While the last few years have been economically tumultuous for Ontario, it may not necessarily translate into a win for the Conservatives.  First, despite dissatisfaction with Liberal policies and polls that say there is a desire for change, a clear alternative has not really been articulated by either major opposition party.  For example, despite the rhetoric, how the parties will differ in dealing with high electricity prices and the debt and deficit will likely not be any different when push comes to shove.  In the end, the three parties are fundamentally so centrist that the election becomes a personality contest which is why campaign ads often feature such nasty personal attacks devoid of policy.  This lack of real alternatives in policy is probably also a reason why voter apathy has increased over time and turnouts declined. As well, there is now a Conservative government federally and Ontario voters may decide to counterbalance the federal conservatives with a different regional voice. 

However, the number of Twitter followers the party leaders have suggest not so much a sudden shift in voter preferences but a slow and steady increase in followers that has left the distribution fundamentally unchanged.  After nearly two months of monitoring, McGuinty still has about a 45 percent share of the party leader Twitter followers followed by Tim Hudak still with 31 percent and Horwath at 18 percent with Schreiner of the Greens at about 6 percent. Growth rates of Twitter followers have differed only marginally over the last two months thus preventing any sudden shift.  Between August 2nd and August 25th, Hudak's Twitter followers grew the least at 7.7 percent.  The next highest was Schreiner at 9.4 percent, then McGuinty at 9.7 percent and finally Horwath at 11.4 percent.  The Twitter scores do not pick up a fundamental shift in support and suggest that if anything all the candidates are all tortoises, plodding along at rates of growth not significantly different to affect their vote share over the next five weeks.  Indeed, based on these Twitter scores, the McGuinty Liberals have been ahead all along with a substantial lead.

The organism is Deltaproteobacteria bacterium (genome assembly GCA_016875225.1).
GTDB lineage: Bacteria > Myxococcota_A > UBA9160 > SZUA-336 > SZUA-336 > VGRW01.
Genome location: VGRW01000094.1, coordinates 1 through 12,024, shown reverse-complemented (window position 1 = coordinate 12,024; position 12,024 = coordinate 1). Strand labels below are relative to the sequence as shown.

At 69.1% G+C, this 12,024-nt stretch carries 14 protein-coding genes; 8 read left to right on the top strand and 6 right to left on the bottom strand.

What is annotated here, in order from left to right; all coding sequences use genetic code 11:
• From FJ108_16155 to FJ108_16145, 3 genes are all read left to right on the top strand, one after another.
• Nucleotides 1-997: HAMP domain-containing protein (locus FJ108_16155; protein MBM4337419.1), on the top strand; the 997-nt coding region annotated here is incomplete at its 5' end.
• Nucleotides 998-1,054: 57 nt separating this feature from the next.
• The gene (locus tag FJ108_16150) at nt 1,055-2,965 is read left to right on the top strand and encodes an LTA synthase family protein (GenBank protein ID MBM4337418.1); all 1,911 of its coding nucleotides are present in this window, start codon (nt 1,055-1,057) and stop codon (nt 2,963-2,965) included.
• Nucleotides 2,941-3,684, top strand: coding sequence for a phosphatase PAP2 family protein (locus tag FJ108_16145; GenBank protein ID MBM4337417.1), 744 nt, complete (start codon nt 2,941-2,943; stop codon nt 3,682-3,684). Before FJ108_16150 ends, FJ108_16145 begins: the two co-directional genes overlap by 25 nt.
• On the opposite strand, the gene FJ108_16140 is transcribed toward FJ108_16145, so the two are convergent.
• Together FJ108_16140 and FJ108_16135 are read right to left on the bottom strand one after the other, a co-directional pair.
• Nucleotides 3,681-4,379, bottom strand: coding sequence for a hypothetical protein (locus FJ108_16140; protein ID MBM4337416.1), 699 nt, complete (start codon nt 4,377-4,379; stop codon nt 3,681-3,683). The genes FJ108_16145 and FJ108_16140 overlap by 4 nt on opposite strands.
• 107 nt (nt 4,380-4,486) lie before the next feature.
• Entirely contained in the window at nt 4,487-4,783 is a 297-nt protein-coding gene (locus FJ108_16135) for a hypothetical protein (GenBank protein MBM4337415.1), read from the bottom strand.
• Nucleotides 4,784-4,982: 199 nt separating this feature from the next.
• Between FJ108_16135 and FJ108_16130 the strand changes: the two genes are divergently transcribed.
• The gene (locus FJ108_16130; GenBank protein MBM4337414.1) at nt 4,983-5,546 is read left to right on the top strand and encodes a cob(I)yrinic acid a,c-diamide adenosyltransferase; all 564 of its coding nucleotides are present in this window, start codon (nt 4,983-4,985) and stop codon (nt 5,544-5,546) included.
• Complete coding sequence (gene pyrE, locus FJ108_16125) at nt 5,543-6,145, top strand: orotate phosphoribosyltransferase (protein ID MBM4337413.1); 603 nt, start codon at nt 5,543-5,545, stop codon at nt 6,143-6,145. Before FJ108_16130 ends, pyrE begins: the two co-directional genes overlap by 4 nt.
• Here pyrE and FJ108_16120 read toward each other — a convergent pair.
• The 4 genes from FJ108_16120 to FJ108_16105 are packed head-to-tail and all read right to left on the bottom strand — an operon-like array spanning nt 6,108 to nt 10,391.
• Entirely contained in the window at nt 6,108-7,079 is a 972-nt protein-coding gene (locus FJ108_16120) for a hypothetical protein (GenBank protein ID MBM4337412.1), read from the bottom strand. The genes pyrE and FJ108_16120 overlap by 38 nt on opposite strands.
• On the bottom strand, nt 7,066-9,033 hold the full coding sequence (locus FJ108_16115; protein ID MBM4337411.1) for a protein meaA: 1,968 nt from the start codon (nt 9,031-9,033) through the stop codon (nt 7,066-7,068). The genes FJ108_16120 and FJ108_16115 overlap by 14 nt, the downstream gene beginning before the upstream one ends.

If one were to forecast based on the Twitter scores, it looks like we are heading for a Liberal government again though whether it might be a majority or minority is not really possible to tell.  However, based on the opinion polls, the vote is close enough that we might end up with either a Conservative or Liberal minority government.  That would not be such a bad thing.  A minority government forces politicians to be much more cooperative with one another and can create a more moderate and diverse government.  At the same time, the quest for a majority might result in some serious work among the parties on policy that would create some policy differentiation that might be attractive and interesting to voters.  At present, Ontarians may be content remaining with the devil they know but there are potential wild cards.  Voter interest is still rather low at this point and the Conservative platform may spark some interest going into September if a desire for change takes hold.  Then there is always the possibility of an Orange wave taking hold at the provincial level especially in the wake of the death of Jack Layton.  The situation is still fluid.



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Ontario Election Twitter Update

Well, I took another look at the number of Twitter followers for the four Ontario provincial political party leaders and the distribution has not shifted very much.  Dalton McGuinty still has about 45 percent of the followers followed by Tim Hudak at just over 31 percent, Andrea Horwath next at 18 percent and Mike Schreiner at about 5 percent.   However, what is interesting is the growth rate in the number of followers between June 30th and my tally as of about 3pm August 2nd.  As the table down below shows, while Dalton McGuinty still has the largest number of followers,  the highest growth rate in the number of followers over the June 30-Aug 2nd period belongs to Andrea Horwath at 10.4 percent.  Mike Schreiner of the Greens was second at 9.1 percent followed by Tim Hudak of the Conservatives at 8.7 percent and finally Dalton McGuinty was last at 8.2 percent.  Apparently the Liberals have begun focusing on the NDP just as much as the PCs in their electioneering efforts.  Does the growth in Twitter followers signal the start of a surge?  We shall see what the next few weeks brings.